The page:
Connect with us

Hi, what are you looking for?

State

AG announces second distribution of funds from McKinsey opioid settlement

This is the first multistate opioid settlement to result in substantial payment to the states to address the crisis.

Attorney General Steve Marshall participated in the Alabama State Fraternal Order of Police 2021 Memorial Service Friday May 7, 2021 in Montgomery, Ala. (Governor's Office/Hal Yeager)

Attorney General Steve Marshall announced his second distribution of funds recovered by the state through its February 2021 settlement with McKinsey & Company for its role in the opioid crisis.

In a meeting at the Alabama Department of Forensic Sciences lab in Hoover, Attorney General Marshall awarded Director Angelo Della Manna $2.95 million to invest into the state’s forensic labs to improve the quality and turnaround time of the agency’s opioid-related cases.

ADFS is the sole provider of forensic laboratory services to all 450-plus law-enforcement agencies across Alabama.

According to the terms of the state’s settlement with McKinsey, funds recovered by the state are to be used “to remediate the harms caused to the State and its citizens by the opioid epidemic” and “to recover the costs incurred by the state in investigating and pursuing its claims” against McKinsey.

The need for increased investment in Alabama’s drug chemistry and forensic toxicology capabilities is largely due to the continued emergence of new synthetic and designer opioid compounds being developed and distributed across Alabama.

In reaching the settlement, the state alleged that McKinsey contributed to the opioid crisis by promoting marketing schemes and consulting services to opioid manufacturers, including OxyContin maker Purdue Pharma, for more than a decade.

The complaint, filed with the settlement, details how McKinsey advised Purdue on how to maximize profits from its opioid products, including targeting high-volume opioid prescribers, using specific messaging to get physicians to prescribe more OxyContin to more patients, and circumventing pharmacy restrictions in order to deliver high-dose prescriptions.

Advertisement. Scroll to continue reading.

Marshall said: “Our state forensics lab, like so many across the country, has been battling backlogs caused by the opioid epidemic. This investment in new technology will give ADFS the tools they need to quickly identify trends in increasingly complex synthetic opioids and to aid law enforcement in identifying opioid traffickers. Director Della Manna leads a top-notch team of scientists that takes great pride in what they do. They deserve our full support.”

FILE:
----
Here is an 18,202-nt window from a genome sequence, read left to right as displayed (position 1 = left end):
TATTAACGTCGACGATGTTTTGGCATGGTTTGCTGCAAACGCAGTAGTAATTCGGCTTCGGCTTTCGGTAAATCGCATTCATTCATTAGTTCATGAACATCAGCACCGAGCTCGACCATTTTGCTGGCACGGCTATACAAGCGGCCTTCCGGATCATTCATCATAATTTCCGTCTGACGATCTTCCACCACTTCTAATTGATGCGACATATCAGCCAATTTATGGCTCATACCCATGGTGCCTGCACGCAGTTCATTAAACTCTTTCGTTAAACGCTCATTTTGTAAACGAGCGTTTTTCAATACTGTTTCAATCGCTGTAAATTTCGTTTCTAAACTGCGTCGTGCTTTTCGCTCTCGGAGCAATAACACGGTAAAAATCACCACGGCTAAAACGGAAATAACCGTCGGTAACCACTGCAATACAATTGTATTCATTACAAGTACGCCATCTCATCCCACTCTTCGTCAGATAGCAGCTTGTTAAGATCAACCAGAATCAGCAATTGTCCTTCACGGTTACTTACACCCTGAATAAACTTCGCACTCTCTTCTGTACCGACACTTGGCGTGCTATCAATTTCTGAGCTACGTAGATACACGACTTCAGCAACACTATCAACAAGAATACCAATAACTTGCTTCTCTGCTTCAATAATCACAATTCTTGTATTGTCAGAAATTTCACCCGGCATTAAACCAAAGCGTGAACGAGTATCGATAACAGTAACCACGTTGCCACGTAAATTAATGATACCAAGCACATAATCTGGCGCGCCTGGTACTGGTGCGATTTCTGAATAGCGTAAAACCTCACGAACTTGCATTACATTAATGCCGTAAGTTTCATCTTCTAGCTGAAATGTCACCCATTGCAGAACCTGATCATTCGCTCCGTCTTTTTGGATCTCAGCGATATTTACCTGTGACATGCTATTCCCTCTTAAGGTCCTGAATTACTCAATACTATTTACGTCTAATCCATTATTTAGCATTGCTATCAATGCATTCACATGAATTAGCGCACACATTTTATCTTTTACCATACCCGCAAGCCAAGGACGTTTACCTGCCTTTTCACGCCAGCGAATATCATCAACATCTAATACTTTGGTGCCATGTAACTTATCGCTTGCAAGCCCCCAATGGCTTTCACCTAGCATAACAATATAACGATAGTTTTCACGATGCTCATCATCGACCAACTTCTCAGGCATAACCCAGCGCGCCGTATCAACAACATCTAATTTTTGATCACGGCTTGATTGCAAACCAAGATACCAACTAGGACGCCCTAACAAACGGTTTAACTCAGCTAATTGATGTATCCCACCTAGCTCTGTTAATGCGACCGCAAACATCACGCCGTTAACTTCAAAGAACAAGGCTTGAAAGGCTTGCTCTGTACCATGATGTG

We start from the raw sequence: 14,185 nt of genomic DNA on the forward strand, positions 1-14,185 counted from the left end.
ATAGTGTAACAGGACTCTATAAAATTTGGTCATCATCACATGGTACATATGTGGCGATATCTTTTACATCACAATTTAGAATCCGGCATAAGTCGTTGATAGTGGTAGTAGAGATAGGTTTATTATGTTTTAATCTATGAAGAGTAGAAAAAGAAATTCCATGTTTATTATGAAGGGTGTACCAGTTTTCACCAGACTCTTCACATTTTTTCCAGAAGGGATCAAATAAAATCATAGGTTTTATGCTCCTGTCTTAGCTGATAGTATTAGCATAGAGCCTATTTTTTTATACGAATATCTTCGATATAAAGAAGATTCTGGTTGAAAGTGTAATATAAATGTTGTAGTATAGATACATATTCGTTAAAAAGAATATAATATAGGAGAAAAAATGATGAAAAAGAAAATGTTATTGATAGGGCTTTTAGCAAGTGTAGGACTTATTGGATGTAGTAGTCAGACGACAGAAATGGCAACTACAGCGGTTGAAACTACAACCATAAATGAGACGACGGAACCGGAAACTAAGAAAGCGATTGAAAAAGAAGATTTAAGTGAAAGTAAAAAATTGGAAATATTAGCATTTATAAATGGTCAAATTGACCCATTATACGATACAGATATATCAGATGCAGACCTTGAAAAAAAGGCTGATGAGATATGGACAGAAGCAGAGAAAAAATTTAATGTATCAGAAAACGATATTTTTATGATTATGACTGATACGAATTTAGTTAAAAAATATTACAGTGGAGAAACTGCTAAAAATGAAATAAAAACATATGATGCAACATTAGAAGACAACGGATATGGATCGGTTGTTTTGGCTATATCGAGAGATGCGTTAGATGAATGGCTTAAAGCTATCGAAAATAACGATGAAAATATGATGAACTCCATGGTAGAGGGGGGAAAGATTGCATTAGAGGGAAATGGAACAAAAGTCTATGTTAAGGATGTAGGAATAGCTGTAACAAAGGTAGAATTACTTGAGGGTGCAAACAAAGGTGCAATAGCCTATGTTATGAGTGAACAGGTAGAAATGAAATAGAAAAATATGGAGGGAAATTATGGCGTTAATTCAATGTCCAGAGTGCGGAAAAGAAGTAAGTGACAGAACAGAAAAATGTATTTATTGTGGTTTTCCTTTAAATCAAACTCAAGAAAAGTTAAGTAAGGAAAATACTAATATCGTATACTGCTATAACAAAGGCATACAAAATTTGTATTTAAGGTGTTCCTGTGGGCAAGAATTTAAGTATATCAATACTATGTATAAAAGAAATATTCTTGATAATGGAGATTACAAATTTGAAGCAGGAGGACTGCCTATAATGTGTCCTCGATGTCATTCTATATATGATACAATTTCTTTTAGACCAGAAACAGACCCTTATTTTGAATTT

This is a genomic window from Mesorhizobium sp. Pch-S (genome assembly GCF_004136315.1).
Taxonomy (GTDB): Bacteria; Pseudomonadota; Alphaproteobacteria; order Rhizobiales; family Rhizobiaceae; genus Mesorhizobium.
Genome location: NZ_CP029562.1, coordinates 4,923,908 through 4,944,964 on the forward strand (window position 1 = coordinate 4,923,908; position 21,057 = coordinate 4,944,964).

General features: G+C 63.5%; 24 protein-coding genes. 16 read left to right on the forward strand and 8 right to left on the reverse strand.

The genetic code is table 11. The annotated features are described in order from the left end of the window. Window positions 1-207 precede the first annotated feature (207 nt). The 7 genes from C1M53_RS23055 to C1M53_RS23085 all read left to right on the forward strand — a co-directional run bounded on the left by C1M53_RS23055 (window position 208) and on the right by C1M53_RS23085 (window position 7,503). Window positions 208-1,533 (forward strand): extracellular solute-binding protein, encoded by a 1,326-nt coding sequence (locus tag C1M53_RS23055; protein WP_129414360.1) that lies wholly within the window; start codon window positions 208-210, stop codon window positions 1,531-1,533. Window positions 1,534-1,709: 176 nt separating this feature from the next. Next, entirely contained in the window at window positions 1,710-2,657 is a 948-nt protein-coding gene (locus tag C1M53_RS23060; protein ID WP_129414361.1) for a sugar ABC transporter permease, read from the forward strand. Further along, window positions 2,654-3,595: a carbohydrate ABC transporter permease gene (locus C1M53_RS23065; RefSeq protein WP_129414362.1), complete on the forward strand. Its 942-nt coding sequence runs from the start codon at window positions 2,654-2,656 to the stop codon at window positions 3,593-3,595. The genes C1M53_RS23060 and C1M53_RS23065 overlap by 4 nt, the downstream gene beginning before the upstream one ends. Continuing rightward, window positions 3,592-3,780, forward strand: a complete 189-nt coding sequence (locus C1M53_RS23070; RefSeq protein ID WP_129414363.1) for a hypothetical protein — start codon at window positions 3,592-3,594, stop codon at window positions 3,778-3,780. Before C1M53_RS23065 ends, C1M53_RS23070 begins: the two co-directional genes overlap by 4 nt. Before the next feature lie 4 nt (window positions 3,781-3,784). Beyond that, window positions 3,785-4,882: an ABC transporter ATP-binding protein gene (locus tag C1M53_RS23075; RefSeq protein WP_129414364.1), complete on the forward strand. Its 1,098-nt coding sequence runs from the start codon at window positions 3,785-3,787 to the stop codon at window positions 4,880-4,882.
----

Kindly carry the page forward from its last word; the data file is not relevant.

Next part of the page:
ADFS Director Angelo Della Manna said: “Alabama’s criminal justice system is severely eroded and negatively impacted without the timely analysis of forensic cases by ADFS, especially those cases involving a greater number of new and emerging opiate compounds and their synthetic analogs. General Marshall has always been a steadfast supporter of the important work conducted by the Department. Today’s funding announcement will provide critical assistance to us in our efforts to decrease the backlog of opioid cases, thereby making Alabama a safer place—each and every day.”

Alabama will receive $7.6 million this year, and a total of $9 million, from McKinsey & Company. This is the first multistate opioid settlement to result in substantial payment to the states to address the crisis. On Monday, the attorney general announced a $1.5 million distribution to the state’s district attorneys.

The state is set to begin trial in its case against Endo Pharmaceuticals and McKesson Corporation on Nov. 1, 2021. The state also has pending claims against opioid manufacturers Purdue Pharma, Mallinckrodt, and Insys in each of their respective bankruptcy cases.

Written By

The Alabama Political Reporter is a daily political news site devoted to Alabama politics. We provide accurate, reliable coverage of policy, elections and government.

DIG DEEPER

Legislature

The plan drew objections from both Republicans and Democrats for a variety of reasons.

Legislature

The legislation is extremely unpopular with the business and medical communities, and it could put a number of GOP lawmakers in a tough spot.

Prisons

Brian Sullivan was being treated for an advanced, terminal illness, the Alabama Department of Corrections confirmed.

State

Alabama Attorney General Steve Marshall announced Friday a distribution of funds to the Alabama Department of Child Abuse and Neglect Prevention.